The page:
Full Article: http://www.stopinjusticenow.com/News_0973.htm
The Afro-Caribbean father cut a lonely figure in his open-necked shirt as he faced the judge in the echoing court.
He had not seen his children for two years. There were no lawyers and the mother could not attend.
The setting was one of the grandest of the Victorian Gothic courtrooms at the Royal Courts of Justice scene of many a highly publicised battle. But today the oak benches and public gallery were empty. It was a family court where justice is dispensed behind closed doors.
The fathers words were almost lost in the lofty ceiling vault. If he expected a final decision, he did not get it. Mr Justice Hedley wearing a suit (no wig or robe) told him he was sending the case to Croydon where the mother lived. This had two advantages: a single district judge could take charge of the case and a contact regime could be set up at a special centre. I would appreciate it, the man said. 'Ive not had any contact with my children since 2006.'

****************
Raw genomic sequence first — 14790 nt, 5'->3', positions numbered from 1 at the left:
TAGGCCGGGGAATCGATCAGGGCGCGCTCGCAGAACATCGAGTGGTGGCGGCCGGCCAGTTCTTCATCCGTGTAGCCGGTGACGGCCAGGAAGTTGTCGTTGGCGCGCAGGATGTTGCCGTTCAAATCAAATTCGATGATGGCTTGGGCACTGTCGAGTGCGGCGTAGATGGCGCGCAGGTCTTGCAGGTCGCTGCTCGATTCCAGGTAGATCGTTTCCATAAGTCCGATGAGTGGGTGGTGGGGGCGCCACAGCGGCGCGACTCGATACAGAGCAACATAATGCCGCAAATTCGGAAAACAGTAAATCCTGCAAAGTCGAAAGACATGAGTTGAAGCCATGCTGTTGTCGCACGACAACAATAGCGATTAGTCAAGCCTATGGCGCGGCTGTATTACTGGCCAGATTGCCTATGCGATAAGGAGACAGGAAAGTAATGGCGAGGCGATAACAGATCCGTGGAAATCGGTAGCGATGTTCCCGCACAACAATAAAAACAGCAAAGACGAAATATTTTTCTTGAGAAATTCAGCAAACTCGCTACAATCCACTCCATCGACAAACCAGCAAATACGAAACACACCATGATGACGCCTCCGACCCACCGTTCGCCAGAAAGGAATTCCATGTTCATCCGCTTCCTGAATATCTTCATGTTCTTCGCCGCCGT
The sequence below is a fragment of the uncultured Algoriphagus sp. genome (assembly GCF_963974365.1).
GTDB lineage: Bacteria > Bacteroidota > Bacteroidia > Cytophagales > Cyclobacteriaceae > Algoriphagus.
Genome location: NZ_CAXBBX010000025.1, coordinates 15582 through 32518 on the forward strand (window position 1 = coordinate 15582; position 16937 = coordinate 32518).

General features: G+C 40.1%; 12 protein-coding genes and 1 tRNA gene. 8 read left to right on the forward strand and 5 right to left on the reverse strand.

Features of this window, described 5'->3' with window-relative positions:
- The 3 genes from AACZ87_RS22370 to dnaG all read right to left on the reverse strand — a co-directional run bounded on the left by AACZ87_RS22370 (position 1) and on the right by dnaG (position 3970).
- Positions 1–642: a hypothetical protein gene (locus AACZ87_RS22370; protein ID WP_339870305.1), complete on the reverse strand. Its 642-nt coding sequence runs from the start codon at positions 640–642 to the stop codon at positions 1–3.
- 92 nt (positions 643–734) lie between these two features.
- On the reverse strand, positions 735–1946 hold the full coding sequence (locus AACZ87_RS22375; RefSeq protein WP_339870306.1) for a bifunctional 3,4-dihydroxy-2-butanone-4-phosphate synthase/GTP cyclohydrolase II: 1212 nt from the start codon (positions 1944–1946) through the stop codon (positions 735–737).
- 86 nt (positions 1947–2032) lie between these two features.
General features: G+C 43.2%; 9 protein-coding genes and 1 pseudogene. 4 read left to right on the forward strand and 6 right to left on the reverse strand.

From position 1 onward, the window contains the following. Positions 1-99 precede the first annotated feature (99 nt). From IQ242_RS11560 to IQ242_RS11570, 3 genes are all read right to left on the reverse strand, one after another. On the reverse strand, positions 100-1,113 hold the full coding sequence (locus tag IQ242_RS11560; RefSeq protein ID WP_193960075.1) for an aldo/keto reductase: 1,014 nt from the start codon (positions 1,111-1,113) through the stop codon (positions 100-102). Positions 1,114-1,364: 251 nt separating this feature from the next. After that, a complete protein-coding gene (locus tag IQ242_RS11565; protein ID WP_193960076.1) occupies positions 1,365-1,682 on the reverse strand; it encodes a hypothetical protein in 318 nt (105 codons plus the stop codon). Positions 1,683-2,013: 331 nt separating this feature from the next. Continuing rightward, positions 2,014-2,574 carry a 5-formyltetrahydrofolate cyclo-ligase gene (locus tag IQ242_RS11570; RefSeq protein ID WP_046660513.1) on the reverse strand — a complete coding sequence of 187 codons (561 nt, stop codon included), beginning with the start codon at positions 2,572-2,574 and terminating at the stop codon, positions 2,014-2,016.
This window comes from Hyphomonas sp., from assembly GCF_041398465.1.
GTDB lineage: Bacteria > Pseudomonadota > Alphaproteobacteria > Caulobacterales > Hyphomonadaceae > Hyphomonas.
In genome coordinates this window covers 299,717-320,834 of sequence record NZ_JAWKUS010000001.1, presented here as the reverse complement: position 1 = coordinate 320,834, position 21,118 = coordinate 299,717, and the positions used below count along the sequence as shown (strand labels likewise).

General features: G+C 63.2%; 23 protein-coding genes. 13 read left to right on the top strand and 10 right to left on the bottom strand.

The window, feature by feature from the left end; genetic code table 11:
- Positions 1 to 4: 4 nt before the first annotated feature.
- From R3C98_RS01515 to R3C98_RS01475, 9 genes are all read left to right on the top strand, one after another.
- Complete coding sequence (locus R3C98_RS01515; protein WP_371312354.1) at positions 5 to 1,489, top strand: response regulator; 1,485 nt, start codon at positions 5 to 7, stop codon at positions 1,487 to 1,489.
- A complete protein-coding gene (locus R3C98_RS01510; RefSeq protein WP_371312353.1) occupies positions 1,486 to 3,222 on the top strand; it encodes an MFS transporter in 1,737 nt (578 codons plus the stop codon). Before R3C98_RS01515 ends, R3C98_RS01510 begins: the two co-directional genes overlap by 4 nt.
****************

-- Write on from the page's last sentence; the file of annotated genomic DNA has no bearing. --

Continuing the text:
In his room the judge explained that the intractable family dispute had run for years. The man had been offered contact under supervision. He had refused but wanted to reapply.
As the family liaison judge for Greater London Mr Justice Hedley, 62, is responsible for family courts in the capital outside the High Court. But this was holiday time and he was doing a stint of vacation duty a mix of emergency or procedural applications in continuing cases that need attention.
Judges, and the system, feel beleaguered. The Times has accused family courts of operating in a conspiracy of silence particularly in care cases. While injustices may occur, judges feel that the picture is distorted. So The Times had been granted rare access to sit on the bench and witness family justice from a judges-eye view.
Mr Justice Hedley, who with his wife had two children and fostered three others, adopting two of them, admits that he may have handled more childrens cases than any other judge. By the law of averages over 16 years judging he must have made mistakes, he admits. When he has been troubled over a decision, it had not been over removing a child from its home, rather over returning a child to where it might be at risk.